Comcast Xfinity customers are the last to suffer from lax online security. According to a report by BuzzFeed News, more than 26.5 million customers have shown their home address and citizen service numbers …
Security researcher Ryan Stevenson discovered security breaches for the first time. These vulnerabilities were in the Comcast online customer portal and made it even easier for an uninformed hacker to access this sensitive information.
BuzzFeed News informed Comcast about security problems and the ISP was able to quickly restore the vulnerabilities. In a statement about the data breach, a Comcast spokesman said that he had blocked security breaches in "hours" while reaffirming the company's commitment to security:
Spokesman David McGuire told BuzzFeed News: "We investigated these problems quickly and within a few hours we blocked both vulnerabilities, eliminating the ability to perform the actions described by these researchers, taking the safety of our customers very seriously and have no reason to believe that these vulnerabilities have already been used against Comcast customers outside of the research described in this report. "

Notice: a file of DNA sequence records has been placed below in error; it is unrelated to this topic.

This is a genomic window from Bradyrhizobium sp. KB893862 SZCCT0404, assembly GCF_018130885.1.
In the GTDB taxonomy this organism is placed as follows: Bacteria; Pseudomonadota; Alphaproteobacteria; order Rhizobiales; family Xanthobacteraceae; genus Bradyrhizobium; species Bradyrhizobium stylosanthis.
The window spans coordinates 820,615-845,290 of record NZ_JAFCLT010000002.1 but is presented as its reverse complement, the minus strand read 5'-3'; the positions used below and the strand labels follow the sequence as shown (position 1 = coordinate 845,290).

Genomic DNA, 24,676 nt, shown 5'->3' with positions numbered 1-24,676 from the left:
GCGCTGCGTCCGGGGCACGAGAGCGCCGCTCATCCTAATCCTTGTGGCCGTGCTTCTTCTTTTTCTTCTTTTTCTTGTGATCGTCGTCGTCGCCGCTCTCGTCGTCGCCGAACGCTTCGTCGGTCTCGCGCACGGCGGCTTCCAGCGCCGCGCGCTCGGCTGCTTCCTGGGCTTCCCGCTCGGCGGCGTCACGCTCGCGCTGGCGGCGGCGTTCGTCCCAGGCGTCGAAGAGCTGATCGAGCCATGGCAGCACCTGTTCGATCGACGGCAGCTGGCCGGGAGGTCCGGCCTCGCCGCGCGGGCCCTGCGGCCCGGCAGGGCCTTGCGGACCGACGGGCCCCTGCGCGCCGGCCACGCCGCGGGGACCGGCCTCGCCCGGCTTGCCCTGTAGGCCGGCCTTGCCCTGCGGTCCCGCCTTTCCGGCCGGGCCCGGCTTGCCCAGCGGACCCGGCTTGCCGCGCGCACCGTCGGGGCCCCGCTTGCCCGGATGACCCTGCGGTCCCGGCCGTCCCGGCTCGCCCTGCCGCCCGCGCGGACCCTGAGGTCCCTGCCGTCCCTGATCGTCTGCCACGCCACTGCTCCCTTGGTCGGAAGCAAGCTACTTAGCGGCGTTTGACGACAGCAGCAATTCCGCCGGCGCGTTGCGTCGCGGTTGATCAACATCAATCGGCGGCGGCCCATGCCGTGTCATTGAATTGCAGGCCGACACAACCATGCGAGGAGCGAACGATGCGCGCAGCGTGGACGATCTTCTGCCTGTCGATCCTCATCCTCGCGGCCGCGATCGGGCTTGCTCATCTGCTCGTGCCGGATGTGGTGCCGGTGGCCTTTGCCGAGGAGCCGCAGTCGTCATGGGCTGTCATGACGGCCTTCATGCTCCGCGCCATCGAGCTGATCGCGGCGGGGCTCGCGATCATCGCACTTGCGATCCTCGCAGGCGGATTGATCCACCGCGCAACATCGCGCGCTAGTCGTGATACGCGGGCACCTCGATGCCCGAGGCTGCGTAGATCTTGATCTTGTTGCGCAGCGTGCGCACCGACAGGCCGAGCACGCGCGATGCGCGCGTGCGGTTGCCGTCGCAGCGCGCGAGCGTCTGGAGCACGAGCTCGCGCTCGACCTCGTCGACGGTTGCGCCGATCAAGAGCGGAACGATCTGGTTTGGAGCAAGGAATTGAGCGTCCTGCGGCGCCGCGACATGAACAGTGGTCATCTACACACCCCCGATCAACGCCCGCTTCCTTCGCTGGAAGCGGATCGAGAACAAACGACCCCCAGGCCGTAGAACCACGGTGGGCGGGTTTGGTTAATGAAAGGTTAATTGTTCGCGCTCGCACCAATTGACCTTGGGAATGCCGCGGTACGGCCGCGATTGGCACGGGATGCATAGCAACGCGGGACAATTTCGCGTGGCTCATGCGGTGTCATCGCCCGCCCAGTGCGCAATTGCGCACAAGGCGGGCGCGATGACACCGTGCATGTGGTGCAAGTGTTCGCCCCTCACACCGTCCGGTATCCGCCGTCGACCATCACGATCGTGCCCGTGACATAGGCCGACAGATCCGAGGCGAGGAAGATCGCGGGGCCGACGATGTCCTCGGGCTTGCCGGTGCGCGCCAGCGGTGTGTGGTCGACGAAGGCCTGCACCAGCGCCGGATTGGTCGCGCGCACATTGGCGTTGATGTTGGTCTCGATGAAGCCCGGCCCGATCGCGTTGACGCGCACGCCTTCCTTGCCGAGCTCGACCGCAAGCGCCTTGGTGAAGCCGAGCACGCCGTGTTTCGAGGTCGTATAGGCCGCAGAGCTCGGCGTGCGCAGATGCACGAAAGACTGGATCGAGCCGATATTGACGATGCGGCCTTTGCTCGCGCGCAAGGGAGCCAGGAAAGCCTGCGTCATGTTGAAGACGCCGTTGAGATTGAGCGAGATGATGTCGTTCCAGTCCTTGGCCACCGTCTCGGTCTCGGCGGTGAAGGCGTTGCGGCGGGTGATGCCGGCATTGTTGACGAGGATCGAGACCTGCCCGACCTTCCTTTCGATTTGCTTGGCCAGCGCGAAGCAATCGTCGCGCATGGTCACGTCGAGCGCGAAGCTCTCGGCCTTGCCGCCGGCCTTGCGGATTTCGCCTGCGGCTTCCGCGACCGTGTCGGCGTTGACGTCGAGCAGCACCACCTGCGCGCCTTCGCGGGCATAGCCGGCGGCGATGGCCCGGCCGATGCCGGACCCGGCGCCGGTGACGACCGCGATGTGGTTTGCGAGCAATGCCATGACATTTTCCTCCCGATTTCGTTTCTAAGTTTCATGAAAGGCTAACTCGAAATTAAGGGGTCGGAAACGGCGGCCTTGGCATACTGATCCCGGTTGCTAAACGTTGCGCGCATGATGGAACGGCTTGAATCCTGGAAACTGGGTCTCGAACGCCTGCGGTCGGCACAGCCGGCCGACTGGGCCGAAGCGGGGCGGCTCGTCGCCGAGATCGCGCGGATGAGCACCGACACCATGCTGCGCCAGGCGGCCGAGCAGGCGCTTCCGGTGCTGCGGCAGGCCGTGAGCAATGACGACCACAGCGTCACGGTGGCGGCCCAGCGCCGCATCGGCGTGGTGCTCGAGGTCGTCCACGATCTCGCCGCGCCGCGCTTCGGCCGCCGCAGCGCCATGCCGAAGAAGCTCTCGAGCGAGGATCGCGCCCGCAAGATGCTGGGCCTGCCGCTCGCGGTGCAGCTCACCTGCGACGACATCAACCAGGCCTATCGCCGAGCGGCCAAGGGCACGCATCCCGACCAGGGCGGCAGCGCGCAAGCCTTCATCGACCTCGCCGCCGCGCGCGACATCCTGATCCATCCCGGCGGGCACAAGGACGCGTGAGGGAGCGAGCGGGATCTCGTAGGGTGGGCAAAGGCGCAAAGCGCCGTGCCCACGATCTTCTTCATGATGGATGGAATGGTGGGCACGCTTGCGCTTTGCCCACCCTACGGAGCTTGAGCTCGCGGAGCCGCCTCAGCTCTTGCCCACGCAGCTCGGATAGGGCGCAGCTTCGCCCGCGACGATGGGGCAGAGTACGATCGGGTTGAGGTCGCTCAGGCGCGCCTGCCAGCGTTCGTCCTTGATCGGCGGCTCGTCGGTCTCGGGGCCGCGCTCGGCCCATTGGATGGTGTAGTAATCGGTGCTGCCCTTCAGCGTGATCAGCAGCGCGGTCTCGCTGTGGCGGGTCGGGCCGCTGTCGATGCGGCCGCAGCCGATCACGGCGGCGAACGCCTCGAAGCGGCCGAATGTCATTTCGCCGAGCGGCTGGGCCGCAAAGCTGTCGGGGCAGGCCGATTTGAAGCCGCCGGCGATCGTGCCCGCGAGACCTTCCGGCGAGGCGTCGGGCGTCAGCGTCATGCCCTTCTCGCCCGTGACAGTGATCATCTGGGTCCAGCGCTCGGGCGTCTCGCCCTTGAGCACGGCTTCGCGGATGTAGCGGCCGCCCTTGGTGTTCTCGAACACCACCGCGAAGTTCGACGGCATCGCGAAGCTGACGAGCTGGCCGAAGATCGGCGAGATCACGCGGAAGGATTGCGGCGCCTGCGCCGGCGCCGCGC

One of the shortcomings in connection with a home authentication page that allows a user to pay his bills without logging in. Through the portal, customers could verify their account data based on partial addresses suggested by the Comcast site. was or seemed to be connected to the home network:
Finally, the page shows the first number of the street number and the first three letters of the correct street name, while the asterisks hide the remaining characters. A hacker can then use IP search websites to determine the city, state and postcode of the partial address.
The second vulnerability was discovered through a login page for authorized resellers from Comcast. With the help of a customer's billing address, a hacker can brutally force the last four digits of a customer's citizen service number & # 39 ;.
Provided with only the billing address of a customer, a hacker can use brute force (in other words, try random combinations on four digits until the right combination is guessed) the last four digits of a customer's citizen service number. Because the login page does not limit the number of attempts, hackers can use a program that runs until the correct social security number is entered in the form.